21 Carboxylic Acid Derivatives
- Nucleophilic Acyl Substitution (With Negatively Charged Nucleophiles)
- Addition-Elimination Mechanisms With Neutral Nucleophiles (Including Acid Catalysis)
- Basic Hydrolysis of Esters - Saponification
- Proton Transfer
- Fischer Esterification - Carboxylic Acid to Ester Under Acidic Conditions
- Lithium Aluminum Hydride (LiAlH4) For Reduction of Carboxylic Acid Derivatives
- LiAlH[Ot-Bu]3 For The Reduction of Acid Halides To Aldehydes
- Di-isobutyl Aluminum Hydride (DIBAL) For The Partial Reduction of Esters and Nitriles
- Amide Hydrolysis
- Thionyl Chloride (SOCl2)
- Diazomethane (CH2N2)
- Carbonyl Chemistry: Learn Six Mechanisms For the Price Of One
- Making Music With Mechanisms (PADPED)
- Carboxylic Acid Derivatives Practice Questions
22 Enols and Enolates
- Keto-Enol Tautomerism
- Enolates - Formation, Stability, and Simple Reactions
- Kinetic Versus Thermodynamic Enolates
- Aldol Addition and Condensation Reactions
- Reactions of Enols - Acid-Catalyzed Aldol, Halogenation, and Mannich Reactions
- Claisen Condensation and Dieckmann Condensation
- The Malonic Ester and Acetoacetic Ester Synthesis
- The Michael Addition Reaction and Conjugate Addition
- The Robinson Annulation
- Haloform Reaction
- The Hell–Volhard–Zelinsky Reaction
- Enols and Enolates Practice Quizzes
- The Amide Functional Group: Properties, Synthesis, and Nomenclature
- Basicity of Amines And pKaH
- 5 Key Basicity Trends of Amines
- The Mesomeric Effect And Aromatic Amines
- Nucleophilicity of Amines
- Alkylation of Amines (Sucks!)
- Reductive Amination
- The Gabriel Synthesis
- Some Reactions of Azides
- The Hofmann Elimination
- The Hofmann and Curtius Rearrangements
- The Cope Elimination
- Protecting Groups for Amines - Carbamates
- The Strecker Synthesis of Amino Acids
- Introduction to Peptide Synthesis
- Reactions of Diazonium Salts: Sandmeyer and Related Reactions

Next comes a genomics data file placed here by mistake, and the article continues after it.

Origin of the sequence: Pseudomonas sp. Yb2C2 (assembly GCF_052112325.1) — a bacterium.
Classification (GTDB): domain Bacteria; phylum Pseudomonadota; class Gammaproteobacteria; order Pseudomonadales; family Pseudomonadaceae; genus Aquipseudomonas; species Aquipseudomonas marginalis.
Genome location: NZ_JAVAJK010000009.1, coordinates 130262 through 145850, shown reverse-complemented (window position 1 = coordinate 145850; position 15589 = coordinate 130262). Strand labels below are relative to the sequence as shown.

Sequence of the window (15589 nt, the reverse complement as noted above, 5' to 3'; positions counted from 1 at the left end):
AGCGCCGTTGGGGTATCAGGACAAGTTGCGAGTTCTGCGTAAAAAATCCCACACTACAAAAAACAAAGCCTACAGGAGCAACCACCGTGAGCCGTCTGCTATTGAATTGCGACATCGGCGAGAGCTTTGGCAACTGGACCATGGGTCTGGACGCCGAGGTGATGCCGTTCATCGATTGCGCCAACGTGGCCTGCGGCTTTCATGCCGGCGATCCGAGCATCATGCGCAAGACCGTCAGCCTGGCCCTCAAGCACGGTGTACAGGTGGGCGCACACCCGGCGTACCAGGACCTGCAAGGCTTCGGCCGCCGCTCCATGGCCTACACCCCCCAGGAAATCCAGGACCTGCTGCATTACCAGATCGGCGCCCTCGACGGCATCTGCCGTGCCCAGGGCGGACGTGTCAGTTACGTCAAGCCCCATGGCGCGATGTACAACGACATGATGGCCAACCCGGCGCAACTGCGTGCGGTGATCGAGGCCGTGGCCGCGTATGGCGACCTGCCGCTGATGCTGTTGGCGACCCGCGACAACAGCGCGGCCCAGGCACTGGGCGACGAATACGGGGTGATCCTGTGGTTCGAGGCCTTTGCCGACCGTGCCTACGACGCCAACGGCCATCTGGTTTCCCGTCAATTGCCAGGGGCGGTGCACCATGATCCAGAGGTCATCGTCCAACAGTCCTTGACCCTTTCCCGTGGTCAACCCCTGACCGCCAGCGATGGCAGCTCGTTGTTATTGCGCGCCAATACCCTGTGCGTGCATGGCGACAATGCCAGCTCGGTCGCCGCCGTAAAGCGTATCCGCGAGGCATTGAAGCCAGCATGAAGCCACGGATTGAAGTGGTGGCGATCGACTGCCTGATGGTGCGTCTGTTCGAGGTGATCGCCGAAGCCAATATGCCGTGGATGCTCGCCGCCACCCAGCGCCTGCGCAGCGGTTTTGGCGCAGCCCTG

- Amine Practice Questions
- D and L Notation For Sugars
- Pyranoses and Furanoses: Ring-Chain Tautomerism In Sugars
- What is Mutarotation?
- Reducing Sugars
- The Big Damn Post Of Carbohydrate-Related Chemistry Definitions
- The Haworth Projection
- Converting a Fischer Projection To A Haworth (And Vice Versa)
- Reactions of Sugars: Glycosylation and Protection
- The Ruff Degradation and Kiliani-Fischer Synthesis
- Isoelectric Points of Amino Acids (and How To Calculate Them)
- Carbohydrates Practice
- Amino Acid Quizzes
25 Fun and Miscellaneous
- Organic Chemistry GIFS - Resonance Forms
- Organic Chemistry and the New MCAT
- A Gallery of Some Interesting Molecules From Nature
- The Organic Chemistry Behind "The Pill"
- Maybe they should call them, "Formal Wins" ?
- Intramolecular Reactions of Alcohols and Ethers
- Planning Organic Synthesis With "Reaction Maps"
- Organic Chemistry Is Shit
- The 8 Types of Arrows In Organic Chemistry, Explained
- The Most Annoying Exceptions in Org 1 (Part 1)
- The Most Annoying Exceptions in Org 1 (Part 2)
- Reproducibility In Organic Chemistry
- Screw Organic Chemistry, I'm Just Going To Write About Cats
- On Cats, Part 1: Conformations and Configurations
- On Cats, Part 2: Cat Line Diagrams
- The Marriage May Be Bad, But the Divorce Still Costs Money
- Why Do Organic Chemists Use Kilocalories?
- What Holds The Nucleus Together?
- 9 Nomenclature Conventions To Know
- How Reactions Are Like Music